The priority for many schemes has become protecting their improved funding positions from two key risks.

  • Growth assets falling in value (e.g. an equity market crash) This has been protected by selling out of growth assets.
  • Yields falling back (e.g. as a result of a significant recession where both growth and inflation return to the doldrums). This can be protected, to some extent, by buying gilts of the appropriate term (in which case, the assets are expected to increase in value in lockstep with the liabilities, ensuring no deficit arises).

Many well-funded schemes have therefore moved to a largely gilts strategy to better secure their funding position as an interim measure, whilst they consider their preferred long-term strategy.

Should schemes hold gilts long-term?

Whilst only holding gilts does tend to minimise risk versus the actuary’s assessments of the value of the liabilities, it is reasonable to explore other investment options as well, due to the potential downsides of investing entirely in gilts.

          Rate of return

A gilts-only strategy generates very low returns, limiting the opportunity for the scheme’s surplus position to improve further. For schemes that still have very long investment horizons, this strategy may actually add more risk than it removes. This is because there may be unexpected demands on benefits that gilts investment would struggle to fund: for example, increasing longevity of pensioners, unanticipated State action on pensions and imperfect cashflow matching.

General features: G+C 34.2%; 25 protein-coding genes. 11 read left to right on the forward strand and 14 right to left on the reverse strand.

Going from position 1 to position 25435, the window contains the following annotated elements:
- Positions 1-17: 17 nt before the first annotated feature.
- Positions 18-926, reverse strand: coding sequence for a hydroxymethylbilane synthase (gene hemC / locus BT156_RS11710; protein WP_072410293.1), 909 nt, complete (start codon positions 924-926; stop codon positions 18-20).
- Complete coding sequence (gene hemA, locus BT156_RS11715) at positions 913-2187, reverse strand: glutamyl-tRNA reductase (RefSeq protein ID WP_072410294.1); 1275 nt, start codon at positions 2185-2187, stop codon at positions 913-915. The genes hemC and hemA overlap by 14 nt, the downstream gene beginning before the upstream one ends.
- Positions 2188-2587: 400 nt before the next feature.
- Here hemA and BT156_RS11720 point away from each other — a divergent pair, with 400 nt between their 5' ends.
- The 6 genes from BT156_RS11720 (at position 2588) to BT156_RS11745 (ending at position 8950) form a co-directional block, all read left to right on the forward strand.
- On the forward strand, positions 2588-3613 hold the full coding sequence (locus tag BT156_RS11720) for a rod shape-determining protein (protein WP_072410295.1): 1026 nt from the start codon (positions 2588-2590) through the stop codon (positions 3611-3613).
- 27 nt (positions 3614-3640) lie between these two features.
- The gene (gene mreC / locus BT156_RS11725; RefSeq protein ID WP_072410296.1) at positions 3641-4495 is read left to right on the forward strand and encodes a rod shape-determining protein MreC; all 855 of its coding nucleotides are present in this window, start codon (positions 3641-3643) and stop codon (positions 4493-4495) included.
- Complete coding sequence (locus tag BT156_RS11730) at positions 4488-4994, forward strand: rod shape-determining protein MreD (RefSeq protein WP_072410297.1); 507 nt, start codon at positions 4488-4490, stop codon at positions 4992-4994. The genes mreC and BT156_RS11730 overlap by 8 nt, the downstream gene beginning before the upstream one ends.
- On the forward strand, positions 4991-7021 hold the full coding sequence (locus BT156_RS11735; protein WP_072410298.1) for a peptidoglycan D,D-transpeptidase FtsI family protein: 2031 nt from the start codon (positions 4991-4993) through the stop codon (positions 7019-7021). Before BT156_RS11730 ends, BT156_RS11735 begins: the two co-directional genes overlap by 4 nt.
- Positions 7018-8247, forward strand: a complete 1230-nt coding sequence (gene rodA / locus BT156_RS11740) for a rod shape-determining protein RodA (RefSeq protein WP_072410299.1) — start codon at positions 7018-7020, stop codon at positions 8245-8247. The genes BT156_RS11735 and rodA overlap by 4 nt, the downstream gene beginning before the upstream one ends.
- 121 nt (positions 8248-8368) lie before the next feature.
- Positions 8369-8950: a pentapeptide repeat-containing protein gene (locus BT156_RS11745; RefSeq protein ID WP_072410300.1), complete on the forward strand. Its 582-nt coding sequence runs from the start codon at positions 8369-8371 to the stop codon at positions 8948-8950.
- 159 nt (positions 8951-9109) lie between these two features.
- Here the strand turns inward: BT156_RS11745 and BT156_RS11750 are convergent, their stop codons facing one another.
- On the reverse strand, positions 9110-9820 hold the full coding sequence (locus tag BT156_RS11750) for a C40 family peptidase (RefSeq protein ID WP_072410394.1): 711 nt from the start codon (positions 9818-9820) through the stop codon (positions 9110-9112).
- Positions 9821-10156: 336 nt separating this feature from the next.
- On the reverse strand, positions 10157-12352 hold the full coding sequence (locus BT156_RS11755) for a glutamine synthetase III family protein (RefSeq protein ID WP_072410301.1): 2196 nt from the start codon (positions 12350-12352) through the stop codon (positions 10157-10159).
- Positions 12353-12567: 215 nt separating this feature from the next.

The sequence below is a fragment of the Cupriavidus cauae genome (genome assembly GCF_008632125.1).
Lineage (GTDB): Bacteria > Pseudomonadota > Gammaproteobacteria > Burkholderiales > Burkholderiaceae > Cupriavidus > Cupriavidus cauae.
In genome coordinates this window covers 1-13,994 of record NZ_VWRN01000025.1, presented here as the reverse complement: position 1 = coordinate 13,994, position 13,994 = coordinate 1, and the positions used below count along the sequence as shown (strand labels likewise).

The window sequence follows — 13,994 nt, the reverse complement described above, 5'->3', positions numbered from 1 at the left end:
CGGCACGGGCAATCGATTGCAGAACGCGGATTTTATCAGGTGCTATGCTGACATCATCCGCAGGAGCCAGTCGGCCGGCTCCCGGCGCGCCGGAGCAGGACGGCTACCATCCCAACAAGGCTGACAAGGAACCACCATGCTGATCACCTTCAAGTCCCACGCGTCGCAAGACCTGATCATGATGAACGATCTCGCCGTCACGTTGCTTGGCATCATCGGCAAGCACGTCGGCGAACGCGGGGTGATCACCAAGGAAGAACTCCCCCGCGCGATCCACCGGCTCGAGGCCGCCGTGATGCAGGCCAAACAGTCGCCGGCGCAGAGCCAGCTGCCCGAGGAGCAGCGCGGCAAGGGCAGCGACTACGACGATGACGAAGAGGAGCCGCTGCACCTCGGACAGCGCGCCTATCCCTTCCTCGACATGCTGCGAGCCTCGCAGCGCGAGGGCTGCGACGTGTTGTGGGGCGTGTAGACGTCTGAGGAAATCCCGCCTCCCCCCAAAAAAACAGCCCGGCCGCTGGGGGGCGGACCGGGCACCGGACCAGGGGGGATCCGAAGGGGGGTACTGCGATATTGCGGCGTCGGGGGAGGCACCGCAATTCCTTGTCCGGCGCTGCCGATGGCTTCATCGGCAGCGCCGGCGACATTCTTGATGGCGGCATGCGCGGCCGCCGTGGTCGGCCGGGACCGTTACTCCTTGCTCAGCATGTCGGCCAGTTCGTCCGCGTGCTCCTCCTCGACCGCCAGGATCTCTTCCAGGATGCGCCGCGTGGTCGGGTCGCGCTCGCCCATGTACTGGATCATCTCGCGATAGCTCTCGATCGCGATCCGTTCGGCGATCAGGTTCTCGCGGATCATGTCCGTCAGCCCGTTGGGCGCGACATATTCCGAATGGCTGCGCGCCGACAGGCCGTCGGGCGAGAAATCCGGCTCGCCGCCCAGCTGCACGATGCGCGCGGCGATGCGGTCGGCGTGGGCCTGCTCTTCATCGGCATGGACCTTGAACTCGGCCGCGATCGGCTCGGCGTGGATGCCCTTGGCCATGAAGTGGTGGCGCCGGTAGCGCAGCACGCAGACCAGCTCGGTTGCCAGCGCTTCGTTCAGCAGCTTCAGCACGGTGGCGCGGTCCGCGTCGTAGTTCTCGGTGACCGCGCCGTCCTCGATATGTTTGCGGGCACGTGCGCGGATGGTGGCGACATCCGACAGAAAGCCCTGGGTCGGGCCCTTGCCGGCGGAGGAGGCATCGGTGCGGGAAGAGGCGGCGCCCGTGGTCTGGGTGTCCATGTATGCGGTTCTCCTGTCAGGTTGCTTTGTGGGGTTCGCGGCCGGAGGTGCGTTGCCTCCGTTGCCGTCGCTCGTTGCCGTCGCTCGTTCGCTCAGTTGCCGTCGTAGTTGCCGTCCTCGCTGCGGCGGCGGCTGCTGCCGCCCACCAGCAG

Paying benefits

The actuary’s basis is fundamentally a tool used to calculate the assets, and therefore contributions, a scheme is expected to need today to meet its future liabilities; it does not attempt to define the optimal investment strategy for a scheme.
For a well-funded, closed scheme, there are unlikely to be any further contributions required and therefore the actuarial basis is now less relevant to decision-making than it may have been previously. The focus for schemes which find themselves in surplus should be on meeting the benefits promised to members, including ensuring sufficient liquid assets are available to meet the benefit cashflows when they need to be paid.

What about “buy-out”?

To remove the ongoing funding risks from the sponsoring employer, a target for some well-funded schemes is to buy-out the benefits with an insurer. This is where a premium is paid to the insurer, which then invests the assets (not necessarily in gilts) and pays the benefits directly to members over the long term, whilst also generating a profit for the insurer. Simple in theory, but many (particularly smaller) schemes may find the cost and complexity of a buy-out to be a significant barrier. A buy-out would also result in the permanent loss of the potential opportunities associated with a scheme in surplus.